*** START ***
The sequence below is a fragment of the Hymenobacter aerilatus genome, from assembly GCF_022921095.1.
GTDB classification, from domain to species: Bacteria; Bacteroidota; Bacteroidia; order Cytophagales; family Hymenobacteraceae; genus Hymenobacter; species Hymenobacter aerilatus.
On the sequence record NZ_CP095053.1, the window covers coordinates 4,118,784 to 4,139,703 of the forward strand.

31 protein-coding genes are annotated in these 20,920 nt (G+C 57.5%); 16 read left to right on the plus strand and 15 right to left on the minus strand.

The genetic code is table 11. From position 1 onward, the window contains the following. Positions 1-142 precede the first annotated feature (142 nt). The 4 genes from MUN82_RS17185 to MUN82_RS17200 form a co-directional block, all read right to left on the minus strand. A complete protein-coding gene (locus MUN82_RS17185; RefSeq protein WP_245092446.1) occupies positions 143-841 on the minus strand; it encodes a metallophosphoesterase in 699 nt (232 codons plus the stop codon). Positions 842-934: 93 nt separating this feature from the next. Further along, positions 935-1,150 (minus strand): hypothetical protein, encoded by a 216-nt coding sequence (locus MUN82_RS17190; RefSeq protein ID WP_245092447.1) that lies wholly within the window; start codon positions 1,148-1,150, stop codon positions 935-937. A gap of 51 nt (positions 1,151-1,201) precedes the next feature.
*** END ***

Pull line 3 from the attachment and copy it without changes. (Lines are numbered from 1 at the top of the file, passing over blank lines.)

On the sequence record NZ_CP095053.1, the window covers coordinates 4,118,784 to 4,139,703 of the forward strand.